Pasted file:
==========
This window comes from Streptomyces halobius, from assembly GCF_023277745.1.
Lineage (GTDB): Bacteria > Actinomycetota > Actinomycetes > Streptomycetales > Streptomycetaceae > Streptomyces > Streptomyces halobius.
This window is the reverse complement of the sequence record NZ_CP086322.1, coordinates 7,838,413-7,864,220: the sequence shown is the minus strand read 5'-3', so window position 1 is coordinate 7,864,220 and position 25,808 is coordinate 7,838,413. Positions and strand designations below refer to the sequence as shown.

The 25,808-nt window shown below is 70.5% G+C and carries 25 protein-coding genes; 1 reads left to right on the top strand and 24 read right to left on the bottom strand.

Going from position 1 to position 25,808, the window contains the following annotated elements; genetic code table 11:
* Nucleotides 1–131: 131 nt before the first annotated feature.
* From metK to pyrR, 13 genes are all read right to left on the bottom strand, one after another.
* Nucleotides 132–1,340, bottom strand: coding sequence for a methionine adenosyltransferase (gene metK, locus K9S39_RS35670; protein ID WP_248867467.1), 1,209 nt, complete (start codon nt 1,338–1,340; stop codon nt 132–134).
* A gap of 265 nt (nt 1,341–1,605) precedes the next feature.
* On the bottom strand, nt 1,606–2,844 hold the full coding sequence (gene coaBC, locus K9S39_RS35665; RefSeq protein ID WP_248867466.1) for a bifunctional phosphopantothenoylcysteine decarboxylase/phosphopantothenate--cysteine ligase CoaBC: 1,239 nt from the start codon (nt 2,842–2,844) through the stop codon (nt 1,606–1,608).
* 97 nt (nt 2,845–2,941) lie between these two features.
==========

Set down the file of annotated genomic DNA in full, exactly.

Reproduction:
This window comes from Streptomyces halobius, from assembly GCF_023277745.1.
Lineage (GTDB): Bacteria > Actinomycetota > Actinomycetes > Streptomycetales > Streptomycetaceae > Streptomyces > Streptomyces halobius.
This window is the reverse complement of the sequence record NZ_CP086322.1, coordinates 7,838,413-7,864,220: the sequence shown is the minus strand read 5'-3', so window position 1 is coordinate 7,864,220 and position 25,808 is coordinate 7,838,413. Positions and strand designations below refer to the sequence as shown.

The 25,808-nt window shown below is 70.5% G+C and carries 25 protein-coding genes; 1 reads left to right on the top strand and 24 read right to left on the bottom strand.

Going from position 1 to position 25,808, the window contains the following annotated elements; genetic code table 11:
* Nucleotides 1–131: 131 nt before the first annotated feature.
* From metK to pyrR, 13 genes are all read right to left on the bottom strand, one after another.
* Nucleotides 132–1,340, bottom strand: coding sequence for a methionine adenosyltransferase (gene metK, locus K9S39_RS35670; protein ID WP_248867467.1), 1,209 nt, complete (start codon nt 1,338–1,340; stop codon nt 132–134).
* A gap of 265 nt (nt 1,341–1,605) precedes the next feature.
* On the bottom strand, nt 1,606–2,844 hold the full coding sequence (gene coaBC, locus K9S39_RS35665; RefSeq protein ID WP_248867466.1) for a bifunctional phosphopantothenoylcysteine decarboxylase/phosphopantothenate--cysteine ligase CoaBC: 1,239 nt from the start codon (nt 2,842–2,844) through the stop codon (nt 1,606–1,608).
* 97 nt (nt 2,845–2,941) lie between these two features.